Seven Bits of Good News for Deer Hunting

Unquestionably, the annual Southeast Deer Study Group meeting is the largest concentration of minds focused on deer. The participants traveled to Virginia to share their knowledge with anyone with equal interest and respect for whitetails.

In a casual environment, 33 deer researchers presented their most recent findings. All in all, there was much good news to be shared.

Women Hunters Forge Ahead

At present, women represent only 9 percent of all hunting licenses sold. According to Dr. Susan Guynn, of Clemson University, increasing this number requires the consideration of issues important to women. These include traditional gender roles, lack of female mentors, opportunity, family-oriented hunting activities and peer pressure.

To circumvent this problem, a course was designed and offered in the Fall 2008 semester to introduce women to hunting. Because women normally have the most influence on their children, the development of female hunters in courses like the one taught at Clemson could not only impact the number of female hunters, but their children as well.

Healthier Herds, Older Bucks

From 1999 to 2005, the average percentage of yearling bucks in the harvest declined from 51 percent to 45 percent, and the antlerless harvest increased approximately 10 percent.

Fawn recruitment rates have remained relatively constant, yet the percentage of buck fawns harvested declined. Adult sex ratios remained relatively constant or improved, with most states reporting a sex ratio of one to two adult does per adult buck.

Urban Deer Hunting

One solution to controlling deer populations in our suburbs was addressed by Joseph Maddock of Eccologix, which implemented a deer management plan that significantly reduced deer numbers in a Philadelphia suburb.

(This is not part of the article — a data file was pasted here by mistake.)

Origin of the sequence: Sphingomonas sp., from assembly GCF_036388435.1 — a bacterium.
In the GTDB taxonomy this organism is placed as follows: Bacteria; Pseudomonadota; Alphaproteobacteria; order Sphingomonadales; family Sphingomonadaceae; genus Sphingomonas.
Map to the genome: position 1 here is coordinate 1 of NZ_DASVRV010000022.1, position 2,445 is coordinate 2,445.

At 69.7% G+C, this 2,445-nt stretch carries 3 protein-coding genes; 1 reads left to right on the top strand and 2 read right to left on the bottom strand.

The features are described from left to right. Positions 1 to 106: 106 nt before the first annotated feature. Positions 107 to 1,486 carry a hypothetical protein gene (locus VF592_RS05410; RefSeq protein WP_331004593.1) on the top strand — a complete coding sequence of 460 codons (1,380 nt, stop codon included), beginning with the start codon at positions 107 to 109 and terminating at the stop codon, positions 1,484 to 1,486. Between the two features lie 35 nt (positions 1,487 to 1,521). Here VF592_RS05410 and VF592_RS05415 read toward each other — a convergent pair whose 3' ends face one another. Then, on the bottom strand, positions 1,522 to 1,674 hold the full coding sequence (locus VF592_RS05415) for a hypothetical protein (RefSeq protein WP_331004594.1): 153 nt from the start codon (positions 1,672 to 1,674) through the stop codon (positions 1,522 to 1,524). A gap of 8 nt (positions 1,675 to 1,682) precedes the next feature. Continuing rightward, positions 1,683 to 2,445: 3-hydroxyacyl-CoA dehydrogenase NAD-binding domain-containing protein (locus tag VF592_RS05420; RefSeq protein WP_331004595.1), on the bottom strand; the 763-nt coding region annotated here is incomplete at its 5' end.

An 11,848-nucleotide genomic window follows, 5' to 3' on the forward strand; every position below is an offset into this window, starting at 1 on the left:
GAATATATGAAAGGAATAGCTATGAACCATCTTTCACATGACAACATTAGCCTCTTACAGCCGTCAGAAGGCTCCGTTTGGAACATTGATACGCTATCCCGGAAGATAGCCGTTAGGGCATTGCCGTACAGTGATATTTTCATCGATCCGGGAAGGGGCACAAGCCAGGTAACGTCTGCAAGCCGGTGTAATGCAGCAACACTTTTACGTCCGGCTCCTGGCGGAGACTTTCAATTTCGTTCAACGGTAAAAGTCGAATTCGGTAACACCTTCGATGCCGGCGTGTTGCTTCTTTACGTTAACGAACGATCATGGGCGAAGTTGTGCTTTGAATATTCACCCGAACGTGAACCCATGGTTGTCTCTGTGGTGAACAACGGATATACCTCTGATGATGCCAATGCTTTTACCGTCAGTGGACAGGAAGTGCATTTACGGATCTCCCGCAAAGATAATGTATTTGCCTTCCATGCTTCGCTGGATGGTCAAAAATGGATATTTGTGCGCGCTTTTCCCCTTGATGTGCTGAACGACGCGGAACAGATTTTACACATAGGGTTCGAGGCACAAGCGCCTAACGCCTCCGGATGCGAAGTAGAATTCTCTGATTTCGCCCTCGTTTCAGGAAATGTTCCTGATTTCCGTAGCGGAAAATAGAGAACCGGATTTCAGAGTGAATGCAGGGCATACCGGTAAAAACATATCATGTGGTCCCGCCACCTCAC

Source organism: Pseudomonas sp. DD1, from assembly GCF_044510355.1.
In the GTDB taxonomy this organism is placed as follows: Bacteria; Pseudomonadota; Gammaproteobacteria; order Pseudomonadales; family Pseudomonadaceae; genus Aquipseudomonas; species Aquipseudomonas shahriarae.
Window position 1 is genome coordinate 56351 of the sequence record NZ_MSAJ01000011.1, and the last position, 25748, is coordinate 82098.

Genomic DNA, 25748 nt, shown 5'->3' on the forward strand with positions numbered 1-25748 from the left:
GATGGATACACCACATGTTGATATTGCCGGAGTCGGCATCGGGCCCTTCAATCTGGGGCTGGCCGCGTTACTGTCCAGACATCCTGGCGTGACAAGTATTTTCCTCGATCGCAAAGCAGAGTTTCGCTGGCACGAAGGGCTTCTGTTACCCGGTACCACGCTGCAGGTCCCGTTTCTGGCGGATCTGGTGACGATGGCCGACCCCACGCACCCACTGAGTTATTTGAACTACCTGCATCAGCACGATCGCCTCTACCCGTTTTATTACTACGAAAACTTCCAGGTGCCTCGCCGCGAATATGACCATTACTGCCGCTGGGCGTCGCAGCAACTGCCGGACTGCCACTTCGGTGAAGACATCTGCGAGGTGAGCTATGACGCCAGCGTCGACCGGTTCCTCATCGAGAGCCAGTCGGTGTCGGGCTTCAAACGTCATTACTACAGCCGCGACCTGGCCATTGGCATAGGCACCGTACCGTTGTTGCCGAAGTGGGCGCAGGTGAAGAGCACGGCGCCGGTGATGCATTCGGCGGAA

This program provides evidence that hunters are as adaptable as the deer they pursue, and if deer populations are to be controlled with safety emphasized in the suburbs, bow-hunters represent an effective method to accomplish the task.

More Proficient Bow-Hunters

Research conducted on the Naval Support Facility Indian Head in Maryland by Andy Pederson has provided significant evidence that bow-hunting is much more effective than reported in the past.

Based on their estimates, qualified bow-hunters “were able to recover one deer for every 1.4 shots."

Lyme Disease Research

University of Tennessee graduate student Michelle E. Rosen and her major professor Graham J. Hickling investigated the distribution, abundance and pathogen status of the black tick in Tennessee through examination of ticks collected from deer at check stations across the state.

They demonstrated for the first time that black ticks in Tennessee exhibit the same host-seeking behavior that results in elevated risk of Lyme disease in humans.

Daytime Deer Activity Study

According to Stephen L. Webb, a Ph.D. candidate at Mississippi State University, the moon phase apparently had no effect on daily, nocturnal and diurnal deer movements.

The take-home message for hunters here is — the ultimate time to pursue whitetails is simply whenever you can.

New Insights on Pressured Bucks

The take-home message from research by Gabriel R. Karms is the fact that deer will often seek out refuge when disturbed.

This fortifies the importance of designating deer sanctuaries on a property, affording bucks some protection in order to increase the number that reach the older, larger antler-producing age bracket.